The Ten Best Bottled Mineral Rich Waters

Bottled mineral water has been getting a lot of buzz ever since word of a 45-page bottled water menu hit the streets of L.A. The water sommelier whose idea it was to create such a hoity-toity concept stands by it, arguing that each bottle of artesian water offers a unique terroir, much like a fine wine. But bottled water has been around for over a hundred years, and some of the springs from which the below bottles come have been renowned since Ancient times. In light of this, let’s examine which bottled waters are the best, from times of yore to today.

Perrier: This French water has long been supported as one of the original bottled waters. It comes from the alps, has an average amount of total dissolved substances (TDS) and was Hemingway’s choice bottled water to mix with whiskey.

San Pellegrino: Another famous and long-incorporated bottled water, this one comes from beside an Italian volcano, which is what reputedly gives it some of its natural carbonation.

Fiji: Especially popular in the U.S., this American-owned water truly does come from the islands of Fiji. It is non-carbonated and has low TDS.

Voss: Norwegian water with very low TDS, this water has more alkalinity than others, which makes it ideal for drinking with salads and other slightly bitter foods.

Aquacai: This rainforest water comes from an artesian aquifer in Panama. It has naturally occurring fluoride, silica, manganese, and calcium and is non-carbonated.

Gerolsteiner: Germany’s number one exported water, this artesian water has very high levels of TDS. It also percolates near volcanic rock, which imbues it with minerals such as bicarbonate, calcium and magnesium.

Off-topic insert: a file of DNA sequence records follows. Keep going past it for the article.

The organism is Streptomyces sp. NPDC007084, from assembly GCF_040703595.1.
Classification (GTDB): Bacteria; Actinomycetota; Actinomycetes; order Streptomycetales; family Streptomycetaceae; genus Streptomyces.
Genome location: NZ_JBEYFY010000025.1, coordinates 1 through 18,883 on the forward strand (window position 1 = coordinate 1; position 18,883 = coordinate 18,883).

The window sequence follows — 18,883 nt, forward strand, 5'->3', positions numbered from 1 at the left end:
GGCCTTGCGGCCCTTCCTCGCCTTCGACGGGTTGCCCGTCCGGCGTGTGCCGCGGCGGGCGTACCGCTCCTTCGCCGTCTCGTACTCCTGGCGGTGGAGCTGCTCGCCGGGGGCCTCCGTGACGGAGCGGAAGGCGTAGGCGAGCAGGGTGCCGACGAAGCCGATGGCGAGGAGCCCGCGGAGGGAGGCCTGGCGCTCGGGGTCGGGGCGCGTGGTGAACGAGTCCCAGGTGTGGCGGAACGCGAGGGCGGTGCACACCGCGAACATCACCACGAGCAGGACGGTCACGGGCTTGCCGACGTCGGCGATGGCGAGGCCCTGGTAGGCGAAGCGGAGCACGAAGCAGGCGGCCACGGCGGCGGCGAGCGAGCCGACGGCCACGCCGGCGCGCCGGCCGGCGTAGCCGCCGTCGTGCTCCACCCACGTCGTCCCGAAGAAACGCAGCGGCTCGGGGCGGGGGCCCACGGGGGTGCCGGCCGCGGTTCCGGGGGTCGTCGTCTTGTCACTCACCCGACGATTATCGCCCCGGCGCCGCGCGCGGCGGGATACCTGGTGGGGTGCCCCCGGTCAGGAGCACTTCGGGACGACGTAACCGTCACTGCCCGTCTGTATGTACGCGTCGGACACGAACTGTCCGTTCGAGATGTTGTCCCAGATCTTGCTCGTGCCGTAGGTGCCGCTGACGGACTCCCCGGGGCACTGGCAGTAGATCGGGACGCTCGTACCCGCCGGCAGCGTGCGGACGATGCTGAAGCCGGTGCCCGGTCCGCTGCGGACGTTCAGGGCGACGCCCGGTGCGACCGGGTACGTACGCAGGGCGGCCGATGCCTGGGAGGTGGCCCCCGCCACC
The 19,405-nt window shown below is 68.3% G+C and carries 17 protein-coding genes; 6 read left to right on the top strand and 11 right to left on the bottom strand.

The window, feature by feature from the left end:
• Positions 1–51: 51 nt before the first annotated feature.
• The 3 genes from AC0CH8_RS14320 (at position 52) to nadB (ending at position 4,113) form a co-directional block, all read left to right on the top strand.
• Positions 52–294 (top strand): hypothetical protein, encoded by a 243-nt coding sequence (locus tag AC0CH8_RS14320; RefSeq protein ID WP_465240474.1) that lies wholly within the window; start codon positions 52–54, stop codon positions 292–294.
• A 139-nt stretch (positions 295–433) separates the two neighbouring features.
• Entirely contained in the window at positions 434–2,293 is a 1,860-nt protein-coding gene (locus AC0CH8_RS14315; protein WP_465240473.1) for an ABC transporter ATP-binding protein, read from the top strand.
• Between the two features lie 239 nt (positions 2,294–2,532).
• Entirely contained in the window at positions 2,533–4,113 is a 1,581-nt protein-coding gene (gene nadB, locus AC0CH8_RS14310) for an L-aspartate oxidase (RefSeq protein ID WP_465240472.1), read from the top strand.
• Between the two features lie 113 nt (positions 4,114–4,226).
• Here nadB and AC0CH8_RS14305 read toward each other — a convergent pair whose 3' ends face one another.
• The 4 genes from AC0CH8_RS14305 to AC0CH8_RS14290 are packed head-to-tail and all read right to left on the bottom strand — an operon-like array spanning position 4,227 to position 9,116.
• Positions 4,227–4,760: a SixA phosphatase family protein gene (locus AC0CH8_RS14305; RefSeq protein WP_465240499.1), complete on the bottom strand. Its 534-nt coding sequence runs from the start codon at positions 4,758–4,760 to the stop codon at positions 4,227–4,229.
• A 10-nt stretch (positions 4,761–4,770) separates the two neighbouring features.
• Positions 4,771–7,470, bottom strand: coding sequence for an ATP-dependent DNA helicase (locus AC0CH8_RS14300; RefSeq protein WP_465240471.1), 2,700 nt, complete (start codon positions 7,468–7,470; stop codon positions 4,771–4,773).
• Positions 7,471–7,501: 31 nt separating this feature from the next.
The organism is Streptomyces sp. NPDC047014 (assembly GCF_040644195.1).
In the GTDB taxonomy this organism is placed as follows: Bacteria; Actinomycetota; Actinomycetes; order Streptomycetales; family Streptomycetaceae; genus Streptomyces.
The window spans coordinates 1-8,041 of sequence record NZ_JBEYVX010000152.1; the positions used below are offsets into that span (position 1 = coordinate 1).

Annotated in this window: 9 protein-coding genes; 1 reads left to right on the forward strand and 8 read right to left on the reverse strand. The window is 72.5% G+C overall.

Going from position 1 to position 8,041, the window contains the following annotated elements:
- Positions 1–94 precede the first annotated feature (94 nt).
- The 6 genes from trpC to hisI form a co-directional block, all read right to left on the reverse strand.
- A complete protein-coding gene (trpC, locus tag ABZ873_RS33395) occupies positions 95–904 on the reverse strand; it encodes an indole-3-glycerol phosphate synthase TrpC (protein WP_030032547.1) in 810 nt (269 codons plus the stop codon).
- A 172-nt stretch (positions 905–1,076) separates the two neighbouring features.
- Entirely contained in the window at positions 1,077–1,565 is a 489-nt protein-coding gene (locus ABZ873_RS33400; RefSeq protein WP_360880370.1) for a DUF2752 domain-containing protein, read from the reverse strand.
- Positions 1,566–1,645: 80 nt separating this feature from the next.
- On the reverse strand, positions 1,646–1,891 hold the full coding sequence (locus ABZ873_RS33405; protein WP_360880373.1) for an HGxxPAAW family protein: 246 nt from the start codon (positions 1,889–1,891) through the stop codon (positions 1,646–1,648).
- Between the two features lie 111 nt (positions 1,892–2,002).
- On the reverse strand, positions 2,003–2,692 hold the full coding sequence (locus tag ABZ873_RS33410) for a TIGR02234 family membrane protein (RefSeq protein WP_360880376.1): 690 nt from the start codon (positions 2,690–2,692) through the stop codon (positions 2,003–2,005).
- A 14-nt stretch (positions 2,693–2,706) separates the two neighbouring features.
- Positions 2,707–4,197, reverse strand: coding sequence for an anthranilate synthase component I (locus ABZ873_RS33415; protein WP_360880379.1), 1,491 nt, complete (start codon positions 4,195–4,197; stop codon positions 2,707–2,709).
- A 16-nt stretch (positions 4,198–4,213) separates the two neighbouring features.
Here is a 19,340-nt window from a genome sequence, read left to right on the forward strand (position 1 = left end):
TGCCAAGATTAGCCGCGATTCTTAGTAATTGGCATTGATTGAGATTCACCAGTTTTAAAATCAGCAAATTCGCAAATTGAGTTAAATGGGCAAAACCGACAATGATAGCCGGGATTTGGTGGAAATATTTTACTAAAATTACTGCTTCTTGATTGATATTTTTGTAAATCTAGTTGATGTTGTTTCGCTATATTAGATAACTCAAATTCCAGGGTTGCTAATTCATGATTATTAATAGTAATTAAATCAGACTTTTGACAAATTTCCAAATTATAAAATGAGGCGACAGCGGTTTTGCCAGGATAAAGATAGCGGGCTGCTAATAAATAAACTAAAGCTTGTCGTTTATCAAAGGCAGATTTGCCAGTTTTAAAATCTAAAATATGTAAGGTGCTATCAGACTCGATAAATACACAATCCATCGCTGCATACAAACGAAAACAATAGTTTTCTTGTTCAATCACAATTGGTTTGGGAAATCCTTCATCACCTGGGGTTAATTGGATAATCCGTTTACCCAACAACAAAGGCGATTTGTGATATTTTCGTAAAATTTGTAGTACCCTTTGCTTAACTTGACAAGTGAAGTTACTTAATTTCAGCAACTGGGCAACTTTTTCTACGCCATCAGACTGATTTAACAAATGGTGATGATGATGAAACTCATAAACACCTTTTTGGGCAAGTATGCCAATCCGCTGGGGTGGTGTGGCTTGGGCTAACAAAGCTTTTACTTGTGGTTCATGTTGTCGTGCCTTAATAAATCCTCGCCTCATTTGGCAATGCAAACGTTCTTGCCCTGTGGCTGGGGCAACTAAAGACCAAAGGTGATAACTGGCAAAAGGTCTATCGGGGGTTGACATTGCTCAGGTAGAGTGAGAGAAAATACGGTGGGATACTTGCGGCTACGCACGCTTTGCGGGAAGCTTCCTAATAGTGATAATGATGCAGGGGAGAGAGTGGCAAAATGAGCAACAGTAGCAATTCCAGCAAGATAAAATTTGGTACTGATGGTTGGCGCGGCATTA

Ferrarrelle: This is Italy’s number one bottled water. At the plant in Campania, this company uses solar energy to power its procedures. They test their product over 600 times a day, which is testament to their 120-year-old product.

Volvic: This French water also comes from an area near an extinct volcano range, where the town and the gray rock nearby get their name. Its spring was discovered in 1927, from which the water emerges at 8.8 degrees celsius year-round.

Hildon: This British water is supposedly the favorite at Buckingham Palace. Its smooth flavor comes from the chalk hills of Hampshire, which contribute to its natural purity.

Evian: The spring from which this bottled mineral water comes was discovered during the French Revolution by a French nobleman, so the legend goes. While equally synonymous with luxury, and disparaged for spelling naive backwards, this water is hard to deny as tasty and pure. It comes from melted snow and filters through a cave to emerge at exactly 52 degrees Fahrenheit.

Sustainably produced water and water that comes from a pure source constitute the best options. Typically, an artesian water’s history demonstrates that it meets this criteria. Some waters on this list, however, are not even twenty years old. New artesian aquifers are being discovered every day. It is interesting to think about where new water companies will emerge, and the future artesian waters that result.

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